School News

The Path to Real Estate Distance Learning - Mar 10, 2017      Archive

As the owner of Cooke Real Estate School, and being involved in the real estate school business since 1978, I look back and view in amazement the changes that have taken place in real estate education and wonder where the future of real estate education is going. When I got my real estate license in 1971 it was a classroom only environment, distance learning was not in the picture at all. The correspondence course was approved for the 14 hour continuing education requirement at the time I got my real estate license as it continues to be today, but at that time distance learning was not defined by the Florida Real Estate Commission.

Our school was the first school in Florida to offer the pre-license course by the distance learning format in 1998, but at time live interactive video conferencing instruction was approved as an in-class course. Around 2001 distance learning was given a definition by FREC rule, so our live interactive video conferencing changed to comply with the requirements of the new rule. This change allowed us to provide the course by on-demand video presentations, which made a big change in real estate education and our ability to provide a better course to all our students.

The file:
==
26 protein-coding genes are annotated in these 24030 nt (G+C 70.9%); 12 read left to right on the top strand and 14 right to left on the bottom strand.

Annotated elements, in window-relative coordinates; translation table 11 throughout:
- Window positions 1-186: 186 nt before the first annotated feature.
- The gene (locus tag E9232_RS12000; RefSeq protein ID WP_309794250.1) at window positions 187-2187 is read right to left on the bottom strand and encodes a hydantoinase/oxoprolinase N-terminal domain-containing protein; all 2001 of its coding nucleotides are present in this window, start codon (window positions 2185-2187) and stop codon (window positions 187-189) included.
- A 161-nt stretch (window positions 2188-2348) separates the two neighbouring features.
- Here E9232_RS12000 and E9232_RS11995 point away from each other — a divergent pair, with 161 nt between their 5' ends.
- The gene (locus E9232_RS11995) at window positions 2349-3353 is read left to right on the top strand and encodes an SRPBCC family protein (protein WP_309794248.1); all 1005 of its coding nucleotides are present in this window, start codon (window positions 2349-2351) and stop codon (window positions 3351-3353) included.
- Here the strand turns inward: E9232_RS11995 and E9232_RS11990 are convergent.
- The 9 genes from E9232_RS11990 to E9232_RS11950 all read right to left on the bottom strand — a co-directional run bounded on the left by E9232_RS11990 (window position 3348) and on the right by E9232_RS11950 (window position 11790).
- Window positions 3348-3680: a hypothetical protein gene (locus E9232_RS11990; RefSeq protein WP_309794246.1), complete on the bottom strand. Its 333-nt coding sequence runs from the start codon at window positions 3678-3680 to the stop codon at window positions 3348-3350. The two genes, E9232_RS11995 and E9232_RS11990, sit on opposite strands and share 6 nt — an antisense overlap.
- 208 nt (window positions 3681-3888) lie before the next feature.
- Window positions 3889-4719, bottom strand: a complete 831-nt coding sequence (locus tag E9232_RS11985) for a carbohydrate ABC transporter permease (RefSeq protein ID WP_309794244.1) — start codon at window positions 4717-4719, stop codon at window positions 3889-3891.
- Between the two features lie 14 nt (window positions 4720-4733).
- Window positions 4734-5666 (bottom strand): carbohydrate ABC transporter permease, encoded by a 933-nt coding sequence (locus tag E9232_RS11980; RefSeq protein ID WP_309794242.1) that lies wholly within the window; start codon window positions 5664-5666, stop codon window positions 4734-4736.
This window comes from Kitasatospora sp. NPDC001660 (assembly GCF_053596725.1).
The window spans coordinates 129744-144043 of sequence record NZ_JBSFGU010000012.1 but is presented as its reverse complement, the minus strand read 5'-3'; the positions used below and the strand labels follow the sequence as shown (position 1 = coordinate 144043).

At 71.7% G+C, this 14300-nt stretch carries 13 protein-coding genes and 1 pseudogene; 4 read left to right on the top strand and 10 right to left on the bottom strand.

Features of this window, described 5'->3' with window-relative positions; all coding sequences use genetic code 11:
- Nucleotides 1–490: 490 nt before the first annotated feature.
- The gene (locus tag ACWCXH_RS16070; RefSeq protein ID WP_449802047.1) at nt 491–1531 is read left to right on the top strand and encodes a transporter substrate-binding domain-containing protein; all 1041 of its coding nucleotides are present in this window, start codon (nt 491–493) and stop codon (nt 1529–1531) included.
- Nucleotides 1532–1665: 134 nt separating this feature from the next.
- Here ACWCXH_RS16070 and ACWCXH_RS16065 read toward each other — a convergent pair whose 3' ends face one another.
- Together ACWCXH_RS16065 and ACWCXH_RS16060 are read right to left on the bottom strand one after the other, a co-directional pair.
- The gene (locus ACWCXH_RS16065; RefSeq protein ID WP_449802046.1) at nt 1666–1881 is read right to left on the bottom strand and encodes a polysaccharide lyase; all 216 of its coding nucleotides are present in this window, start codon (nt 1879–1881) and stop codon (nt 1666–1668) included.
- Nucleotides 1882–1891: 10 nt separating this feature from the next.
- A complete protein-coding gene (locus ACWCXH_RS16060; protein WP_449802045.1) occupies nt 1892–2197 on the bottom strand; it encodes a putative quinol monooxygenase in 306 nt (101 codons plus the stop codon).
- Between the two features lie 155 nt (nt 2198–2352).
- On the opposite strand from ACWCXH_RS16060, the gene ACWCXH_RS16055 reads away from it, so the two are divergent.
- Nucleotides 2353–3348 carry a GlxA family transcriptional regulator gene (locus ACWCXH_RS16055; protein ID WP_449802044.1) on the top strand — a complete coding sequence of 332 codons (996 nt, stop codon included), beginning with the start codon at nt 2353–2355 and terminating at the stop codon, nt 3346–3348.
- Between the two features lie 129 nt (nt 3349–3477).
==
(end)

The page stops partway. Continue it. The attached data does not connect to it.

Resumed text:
Today many states allow pre-license courses taught by distance learning. There are about ten states that do not allow distance learning. Even when some states allow distance learning a few states still require a portion of the course to be taught in a classroom. There are some states that throw hurdles to real estate schools wanting to offer students a distance learning course for licensure in the their state, such as the school must have brick and mortar building in the state; or the instructor must live in the state; or the school must not have a real estate office in the same building.

The good news here is that online learning has important advantages for students in learning and preparing for the course exam and the state exam.
1) Students have access to the course material 24/7 rather than just the time student was in-class
2)Students have to work through the required assessments to successfully complete the course.
3)With video presentations and synchronized PowerPoint over the total course it gives the visual and auditory learner a much better chance to pass the required exams.

Distance learning has grown expediently in acceptance over the last 15 years in the real estate industry and with regulatory acceptance. I expect it will continue, not only because of the students' successes but also because of the cost factors for both students and real estate schools.

Frank L. Cooke, Jr
President